Week 10 (Nov. 29 and Dec. 1)
Continue applying "The AP Stylebook" and "When
Words Collide." Read daily The Bellingham
In-class stories will be written this week (point value 100 each).
Week 11 (Dec. 6-10)
Final week. No final exam. Pilgrim will be available for e-mail conferences.
Special Due Dates -- outside-of-class stories (100 pts. each)
Wed., Oct. 13 -- Descriptive feature due beginning of class -- Rough draft due Mon.,
Wed., Oct. 27 -- Profile feature due beginning of class -- Rough draft due Mon.,
Wed., Nov. 10 -- News story due beginning of class -- Rough draft due Mon., Nov. 8
Grading is on a point basis. Attendance is mandatory -- students who miss class miss points. Graded class
exercises and quizzes CANNOT be made up if the student is absent. Some in-class practice
exercises will be ungraded -- usually the first time students try something new -- but points are awarded for
Because rewriting is incorporated
into the class, Pilgrim does not allow extra rewrites for points, but students are encouraged to rework ungraded stories
and share the revision with Pilgrim during office hours.
Three major outside-class assignments will be worth 100 points each for the final draft and will also receive points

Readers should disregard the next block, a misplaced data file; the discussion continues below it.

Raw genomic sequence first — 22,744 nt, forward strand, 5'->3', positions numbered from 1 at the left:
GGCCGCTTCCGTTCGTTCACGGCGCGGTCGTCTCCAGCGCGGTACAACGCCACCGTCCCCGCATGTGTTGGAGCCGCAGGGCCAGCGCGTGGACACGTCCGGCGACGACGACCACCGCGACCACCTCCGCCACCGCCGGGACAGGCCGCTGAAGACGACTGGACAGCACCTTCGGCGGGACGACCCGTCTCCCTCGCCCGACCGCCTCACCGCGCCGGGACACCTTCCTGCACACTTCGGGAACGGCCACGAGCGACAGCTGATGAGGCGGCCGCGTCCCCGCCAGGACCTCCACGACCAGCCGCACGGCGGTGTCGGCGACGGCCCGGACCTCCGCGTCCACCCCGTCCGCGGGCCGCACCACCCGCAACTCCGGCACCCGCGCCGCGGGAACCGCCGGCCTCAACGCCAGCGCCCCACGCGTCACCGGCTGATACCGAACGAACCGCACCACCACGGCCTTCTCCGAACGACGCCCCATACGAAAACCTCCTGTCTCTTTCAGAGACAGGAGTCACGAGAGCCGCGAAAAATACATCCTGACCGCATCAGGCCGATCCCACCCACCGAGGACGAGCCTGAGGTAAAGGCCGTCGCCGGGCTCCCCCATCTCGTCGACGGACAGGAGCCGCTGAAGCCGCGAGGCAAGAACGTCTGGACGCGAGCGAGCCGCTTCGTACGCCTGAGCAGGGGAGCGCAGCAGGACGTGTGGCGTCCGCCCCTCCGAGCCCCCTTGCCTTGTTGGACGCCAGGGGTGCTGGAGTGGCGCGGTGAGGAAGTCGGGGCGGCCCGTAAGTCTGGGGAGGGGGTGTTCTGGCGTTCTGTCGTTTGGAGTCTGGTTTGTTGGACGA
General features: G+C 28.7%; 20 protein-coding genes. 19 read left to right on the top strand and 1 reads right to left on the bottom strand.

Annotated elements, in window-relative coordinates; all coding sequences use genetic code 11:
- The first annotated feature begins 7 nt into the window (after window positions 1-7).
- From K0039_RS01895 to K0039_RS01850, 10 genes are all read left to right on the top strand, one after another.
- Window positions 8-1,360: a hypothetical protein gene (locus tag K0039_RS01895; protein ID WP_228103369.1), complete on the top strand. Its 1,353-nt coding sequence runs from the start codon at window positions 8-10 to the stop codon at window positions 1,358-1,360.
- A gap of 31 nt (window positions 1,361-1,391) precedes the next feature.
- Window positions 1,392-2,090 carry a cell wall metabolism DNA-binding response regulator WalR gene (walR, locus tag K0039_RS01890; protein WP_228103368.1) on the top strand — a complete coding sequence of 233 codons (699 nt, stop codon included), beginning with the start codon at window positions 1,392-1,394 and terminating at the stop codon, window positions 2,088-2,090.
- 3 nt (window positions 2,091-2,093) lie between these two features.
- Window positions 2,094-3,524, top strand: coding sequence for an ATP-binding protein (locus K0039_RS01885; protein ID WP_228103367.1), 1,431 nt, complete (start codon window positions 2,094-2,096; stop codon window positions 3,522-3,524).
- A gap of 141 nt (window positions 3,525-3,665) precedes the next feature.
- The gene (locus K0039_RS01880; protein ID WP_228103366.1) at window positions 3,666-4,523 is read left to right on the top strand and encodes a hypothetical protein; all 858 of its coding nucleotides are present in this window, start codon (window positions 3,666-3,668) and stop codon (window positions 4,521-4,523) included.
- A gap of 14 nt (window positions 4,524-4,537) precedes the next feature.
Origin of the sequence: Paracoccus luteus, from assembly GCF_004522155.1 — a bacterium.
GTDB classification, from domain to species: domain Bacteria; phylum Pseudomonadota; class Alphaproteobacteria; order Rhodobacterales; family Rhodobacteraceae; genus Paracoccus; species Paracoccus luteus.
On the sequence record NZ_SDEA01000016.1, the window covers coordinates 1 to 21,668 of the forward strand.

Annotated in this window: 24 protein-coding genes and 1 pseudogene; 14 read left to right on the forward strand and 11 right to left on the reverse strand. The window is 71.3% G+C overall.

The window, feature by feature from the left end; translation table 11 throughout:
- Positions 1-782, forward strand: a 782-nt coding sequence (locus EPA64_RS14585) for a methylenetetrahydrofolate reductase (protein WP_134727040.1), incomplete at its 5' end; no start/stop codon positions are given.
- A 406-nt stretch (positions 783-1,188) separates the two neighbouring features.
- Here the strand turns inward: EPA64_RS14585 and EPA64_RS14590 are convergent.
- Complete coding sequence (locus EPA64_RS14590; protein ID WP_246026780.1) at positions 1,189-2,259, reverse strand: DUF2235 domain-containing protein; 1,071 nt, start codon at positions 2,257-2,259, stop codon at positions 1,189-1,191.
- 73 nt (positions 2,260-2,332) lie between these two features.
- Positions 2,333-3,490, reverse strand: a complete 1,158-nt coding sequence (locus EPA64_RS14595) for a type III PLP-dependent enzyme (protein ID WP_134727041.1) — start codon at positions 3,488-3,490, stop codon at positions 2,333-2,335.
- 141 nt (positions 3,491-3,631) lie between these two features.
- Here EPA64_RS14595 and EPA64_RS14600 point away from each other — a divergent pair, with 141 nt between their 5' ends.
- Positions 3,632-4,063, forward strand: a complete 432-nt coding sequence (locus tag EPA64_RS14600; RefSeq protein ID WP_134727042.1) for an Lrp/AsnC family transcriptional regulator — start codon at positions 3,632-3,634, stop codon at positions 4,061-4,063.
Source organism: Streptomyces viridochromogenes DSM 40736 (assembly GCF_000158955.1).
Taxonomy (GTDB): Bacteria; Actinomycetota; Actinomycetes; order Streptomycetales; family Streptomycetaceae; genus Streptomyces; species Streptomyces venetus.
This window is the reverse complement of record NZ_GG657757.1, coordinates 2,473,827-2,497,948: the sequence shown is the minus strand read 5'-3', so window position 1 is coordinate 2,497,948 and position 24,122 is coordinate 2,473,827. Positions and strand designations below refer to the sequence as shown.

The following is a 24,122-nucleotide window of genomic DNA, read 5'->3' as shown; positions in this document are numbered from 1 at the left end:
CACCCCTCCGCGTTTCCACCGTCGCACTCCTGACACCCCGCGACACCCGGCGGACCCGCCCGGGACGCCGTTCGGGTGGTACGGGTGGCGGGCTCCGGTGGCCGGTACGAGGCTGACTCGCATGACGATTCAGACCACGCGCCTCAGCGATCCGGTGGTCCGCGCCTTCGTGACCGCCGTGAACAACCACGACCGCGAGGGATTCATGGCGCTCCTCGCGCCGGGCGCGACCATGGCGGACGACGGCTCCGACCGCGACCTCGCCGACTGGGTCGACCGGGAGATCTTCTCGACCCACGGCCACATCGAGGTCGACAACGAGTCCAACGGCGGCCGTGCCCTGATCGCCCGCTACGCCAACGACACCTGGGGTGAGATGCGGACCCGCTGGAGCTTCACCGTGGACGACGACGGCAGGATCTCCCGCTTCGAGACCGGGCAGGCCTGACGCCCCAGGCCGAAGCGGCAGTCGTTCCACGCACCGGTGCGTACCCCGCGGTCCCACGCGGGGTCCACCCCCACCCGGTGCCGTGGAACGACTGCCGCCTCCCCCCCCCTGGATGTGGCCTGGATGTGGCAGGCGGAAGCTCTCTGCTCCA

for the rough draft (see due dates in the schedule below).
All in-class writing, graded or not, will be worth points: up to 10 points for being completed and placed in a personal
folder in Editpro, OR up to 50 when printed, handed in and graded.
Stories written in class during Week 10 (dead week) will be worth 100
The following ranges indicate approximate grade quality on a 50-point story:
45-50 -- work is outstanding -- very few errors
40-44 -- work is competent, needing some changes and
35-39 -- work is acceptable but with changes and/or additions
30-34 -- work has some fundamental problems
0-29 -- work has major flaws and usually a combination of errors
25* -- student missed class that day but gets half the points
In general for a 50-point, in-class story, errors will be assessed point deductions as follows:
ONE point for MOST punctuation errors and AP style errors;
TWO points for each grammatical error;